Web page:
Use this URL to cite or link to this record in EThOS: http://ethos.bl.uk/OrderDetails.do?uin=uk.bl.ethos.634340
Title: The material culture of drinking and the construction of social identities in the seventeenth-century Dutch Republic
Author: Finn, Claire P.
ISNI:       0000 0004 5350 5651
Awarding Body: University of Sheffield
Current Institution: University of Sheffield
Date of Award: 2014
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Abstract:
After gaining their independence, the seventeenth-century Northern Netherlands experienced a Golden Age of wealth and prosperity. However, there was not yet a sense of national unity, and changes in society, politics, wealth and world view all created flux in identity. Drinking was both a fundamental and yet also highly charged activity, taking place in the home, taverns, and at events such as weddings. Playing a vital role in hospitality and community bonding, drinking became an important activity in the communication of developing identities, affiliations and Dutch national feeling. This thesis examines material culture gathered from domestic cesspits dating between 1500 and 1800 from across the Dutch Republic, to determine which aspects of identity may have been communicated through drinking vessels. Archaeological assemblages of vessels were used to create status profiles, a method of comparing artefact groups to identify the status of the household. The quantities of high quality glassware proved to be the most diagnostic feature of status until the eighteenth century when ceramics became more highly sought. Different types of sites, like hospitals and taverns, also presented a distinct profile of material. Regional differences in drinking practice, however, were not found to be distinct, with wealth, status and era having more effect. Vessels and drinks were tied up in a system of conspicuous consumption, status and display, which could be both desirable and dangerous. Vessels and drinking were used to create ceremonies of hospitality and inclusion, or to promote regional pride, or make politico-religious criticism. Vessels were personalised for gift giving, or to display status and belonging through heraldry, names or symbology. Vessels, including glass, earthenware and porcelain, also held a didactic function, warning of the dangers of excess and luxury, and promoting moral decency and domestic harmony, particularly for women. These behaviours, combined with the use of Dutch imagery, helped to confirm a new sense of national unity.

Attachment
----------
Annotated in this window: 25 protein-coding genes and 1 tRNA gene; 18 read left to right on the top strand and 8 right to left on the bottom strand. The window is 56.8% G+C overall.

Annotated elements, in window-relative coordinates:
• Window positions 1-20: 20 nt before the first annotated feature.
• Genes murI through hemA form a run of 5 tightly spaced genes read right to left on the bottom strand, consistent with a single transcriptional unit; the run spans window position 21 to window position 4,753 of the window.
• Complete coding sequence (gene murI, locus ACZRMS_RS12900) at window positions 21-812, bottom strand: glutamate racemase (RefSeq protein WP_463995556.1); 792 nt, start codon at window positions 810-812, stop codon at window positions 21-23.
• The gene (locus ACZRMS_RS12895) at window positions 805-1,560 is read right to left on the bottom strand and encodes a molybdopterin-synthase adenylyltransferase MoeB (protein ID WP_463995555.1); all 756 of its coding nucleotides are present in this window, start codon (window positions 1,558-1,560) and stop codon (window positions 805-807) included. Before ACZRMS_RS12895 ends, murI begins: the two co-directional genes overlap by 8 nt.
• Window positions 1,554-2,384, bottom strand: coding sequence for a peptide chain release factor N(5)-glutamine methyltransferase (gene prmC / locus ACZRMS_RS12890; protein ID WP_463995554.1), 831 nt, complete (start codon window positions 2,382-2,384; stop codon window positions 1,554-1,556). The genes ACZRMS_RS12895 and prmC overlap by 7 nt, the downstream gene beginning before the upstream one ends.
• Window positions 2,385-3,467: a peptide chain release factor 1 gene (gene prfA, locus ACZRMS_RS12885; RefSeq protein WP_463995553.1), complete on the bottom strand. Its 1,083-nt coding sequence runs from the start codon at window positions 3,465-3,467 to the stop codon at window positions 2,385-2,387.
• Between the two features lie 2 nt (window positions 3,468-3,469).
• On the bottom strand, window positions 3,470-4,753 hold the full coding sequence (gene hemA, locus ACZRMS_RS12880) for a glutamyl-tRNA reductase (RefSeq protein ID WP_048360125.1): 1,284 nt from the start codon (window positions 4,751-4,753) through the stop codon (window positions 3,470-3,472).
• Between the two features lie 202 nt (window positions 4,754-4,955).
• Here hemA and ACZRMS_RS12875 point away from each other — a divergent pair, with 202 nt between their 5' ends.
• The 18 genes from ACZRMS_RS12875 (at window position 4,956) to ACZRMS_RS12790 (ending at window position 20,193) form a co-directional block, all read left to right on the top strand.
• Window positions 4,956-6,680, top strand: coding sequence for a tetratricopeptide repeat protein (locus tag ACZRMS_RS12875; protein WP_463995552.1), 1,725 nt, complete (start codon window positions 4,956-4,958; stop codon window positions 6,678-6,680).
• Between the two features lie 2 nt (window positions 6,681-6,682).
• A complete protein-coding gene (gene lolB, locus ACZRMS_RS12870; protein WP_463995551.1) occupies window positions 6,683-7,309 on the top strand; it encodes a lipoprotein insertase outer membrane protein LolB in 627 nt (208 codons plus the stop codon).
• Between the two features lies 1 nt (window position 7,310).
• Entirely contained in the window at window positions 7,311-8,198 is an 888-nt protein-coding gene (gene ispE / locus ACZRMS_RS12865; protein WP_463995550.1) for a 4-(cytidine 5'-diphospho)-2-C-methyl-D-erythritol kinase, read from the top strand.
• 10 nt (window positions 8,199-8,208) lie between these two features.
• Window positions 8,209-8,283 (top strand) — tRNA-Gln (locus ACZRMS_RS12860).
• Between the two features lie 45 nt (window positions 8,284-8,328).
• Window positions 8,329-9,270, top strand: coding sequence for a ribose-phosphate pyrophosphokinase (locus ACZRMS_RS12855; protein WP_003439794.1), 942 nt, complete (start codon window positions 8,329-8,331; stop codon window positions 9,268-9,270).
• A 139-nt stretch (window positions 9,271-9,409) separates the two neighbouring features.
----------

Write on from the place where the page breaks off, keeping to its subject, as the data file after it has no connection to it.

Supervisor: Willmott, Hugh Sponsor: Not available
Qualification Name: Thesis (Ph.D.) Qualification Level: Doctoral
EThOS ID: uk.bl.ethos.634340  DOI: Not available
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